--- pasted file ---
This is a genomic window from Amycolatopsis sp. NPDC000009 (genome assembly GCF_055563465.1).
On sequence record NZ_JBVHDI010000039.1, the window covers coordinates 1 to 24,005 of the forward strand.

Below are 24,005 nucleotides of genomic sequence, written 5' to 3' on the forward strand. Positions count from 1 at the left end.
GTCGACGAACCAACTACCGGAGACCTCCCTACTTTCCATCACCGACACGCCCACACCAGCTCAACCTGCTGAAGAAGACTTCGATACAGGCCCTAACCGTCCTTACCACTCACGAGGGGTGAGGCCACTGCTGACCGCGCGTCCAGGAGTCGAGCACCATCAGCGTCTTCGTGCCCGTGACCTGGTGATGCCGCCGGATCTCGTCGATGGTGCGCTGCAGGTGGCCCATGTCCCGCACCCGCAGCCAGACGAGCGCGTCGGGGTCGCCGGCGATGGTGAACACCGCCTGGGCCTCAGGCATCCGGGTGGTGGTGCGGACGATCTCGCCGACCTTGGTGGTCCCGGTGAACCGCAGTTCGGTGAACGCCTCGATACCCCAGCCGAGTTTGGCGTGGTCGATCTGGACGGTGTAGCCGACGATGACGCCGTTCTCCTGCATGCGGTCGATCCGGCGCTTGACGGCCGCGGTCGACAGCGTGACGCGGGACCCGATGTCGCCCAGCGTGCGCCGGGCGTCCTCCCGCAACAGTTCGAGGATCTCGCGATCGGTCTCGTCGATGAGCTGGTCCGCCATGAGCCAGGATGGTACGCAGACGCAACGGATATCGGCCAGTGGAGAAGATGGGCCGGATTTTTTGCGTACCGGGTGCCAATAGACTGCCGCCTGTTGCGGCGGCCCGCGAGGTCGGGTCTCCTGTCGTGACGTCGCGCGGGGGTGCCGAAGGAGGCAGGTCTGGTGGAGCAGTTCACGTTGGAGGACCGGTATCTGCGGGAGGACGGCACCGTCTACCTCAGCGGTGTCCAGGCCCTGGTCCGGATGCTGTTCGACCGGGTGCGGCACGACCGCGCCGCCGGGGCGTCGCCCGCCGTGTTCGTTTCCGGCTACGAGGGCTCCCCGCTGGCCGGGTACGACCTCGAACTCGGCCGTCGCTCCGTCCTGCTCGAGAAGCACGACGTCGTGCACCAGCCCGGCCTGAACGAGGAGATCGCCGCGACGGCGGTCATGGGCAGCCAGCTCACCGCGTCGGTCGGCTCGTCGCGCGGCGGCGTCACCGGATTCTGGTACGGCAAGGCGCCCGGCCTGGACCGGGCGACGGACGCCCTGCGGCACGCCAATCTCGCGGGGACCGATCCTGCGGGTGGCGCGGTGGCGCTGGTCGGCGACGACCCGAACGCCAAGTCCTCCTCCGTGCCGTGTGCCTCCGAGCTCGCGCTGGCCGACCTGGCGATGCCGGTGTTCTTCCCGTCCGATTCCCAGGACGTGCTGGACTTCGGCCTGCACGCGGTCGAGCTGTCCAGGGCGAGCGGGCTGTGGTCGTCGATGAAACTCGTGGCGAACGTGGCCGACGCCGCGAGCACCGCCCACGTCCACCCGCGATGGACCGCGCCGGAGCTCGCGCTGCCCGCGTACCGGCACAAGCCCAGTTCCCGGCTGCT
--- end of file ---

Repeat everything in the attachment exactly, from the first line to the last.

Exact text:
This is a genomic window from Amycolatopsis sp. NPDC000009 (genome assembly GCF_055563465.1).
On sequence record NZ_JBVHDI010000039.1, the window covers coordinates 1 to 24,005 of the forward strand.

Below are 24,005 nucleotides of genomic sequence, written 5' to 3' on the forward strand. Positions count from 1 at the left end.
GTCGACGAACCAACTACCGGAGACCTCCCTACTTTCCATCACCGACACGCCCACACCAGCTCAACCTGCTGAAGAAGACTTCGATACAGGCCCTAACCGTCCTTACCACTCACGAGGGGTGAGGCCACTGCTGACCGCGCGTCCAGGAGTCGAGCACCATCAGCGTCTTCGTGCCCGTGACCTGGTGATGCCGCCGGATCTCGTCGATGGTGCGCTGCAGGTGGCCCATGTCCCGCACCCGCAGCCAGACGAGCGCGTCGGGGTCGCCGGCGATGGTGAACACCGCCTGGGCCTCAGGCATCCGGGTGGTGGTGCGGACGATCTCGCCGACCTTGGTGGTCCCGGTGAACCGCAGTTCGGTGAACGCCTCGATACCCCAGCCGAGTTTGGCGTGGTCGATCTGGACGGTGTAGCCGACGATGACGCCGTTCTCCTGCATGCGGTCGATCCGGCGCTTGACGGCCGCGGTCGACAGCGTGACGCGGGACCCGATGTCGCCCAGCGTGCGCCGGGCGTCCTCCCGCAACAGTTCGAGGATCTCGCGATCGGTCTCGTCGATGAGCTGGTCCGCCATGAGCCAGGATGGTACGCAGACGCAACGGATATCGGCCAGTGGAGAAGATGGGCCGGATTTTTTGCGTACCGGGTGCCAATAGACTGCCGCCTGTTGCGGCGGCCCGCGAGGTCGGGTCTCCTGTCGTGACGTCGCGCGGGGGTGCCGAAGGAGGCAGGTCTGGTGGAGCAGTTCACGTTGGAGGACCGGTATCTGCGGGAGGACGGCACCGTCTACCTCAGCGGTGTCCAGGCCCTGGTCCGGATGCTGTTCGACCGGGTGCGGCACGACCGCGCCGCCGGGGCGTCGCCCGCCGTGTTCGTTTCCGGCTACGAGGGCTCCCCGCTGGCCGGGTACGACCTCGAACTCGGCCGTCGCTCCGTCCTGCTCGAGAAGCACGACGTCGTGCACCAGCCCGGCCTGAACGAGGAGATCGCCGCGACGGCGGTCATGGGCAGCCAGCTCACCGCGTCGGTCGGCTCGTCGCGCGGCGGCGTCACCGGATTCTGGTACGGCAAGGCGCCCGGCCTGGACCGGGCGACGGACGCCCTGCGGCACGCCAATCTCGCGGGGACCGATCCTGCGGGTGGCGCGGTGGCGCTGGTCGGCGACGACCCGAACGCCAAGTCCTCCTCCGTGCCGTGTGCCTCCGAGCTCGCGCTGGCCGACCTGGCGATGCCGGTGTTCTTCCCGTCCGATTCCCAGGACGTGCTGGACTTCGGCCTGCACGCGGTCGAGCTGTCCAGGGCGAGCGGGCTGTGGTCGTCGATGAAACTCGTGGCGAACGTGGCCGACGCCGCGAGCACCGCCCACGTCCACCCGCGATGGACCGCGCCGGAGCTCGCGCTGCCCGCGTACCGGCACAAGCCCAGTTCCCGGCTGCT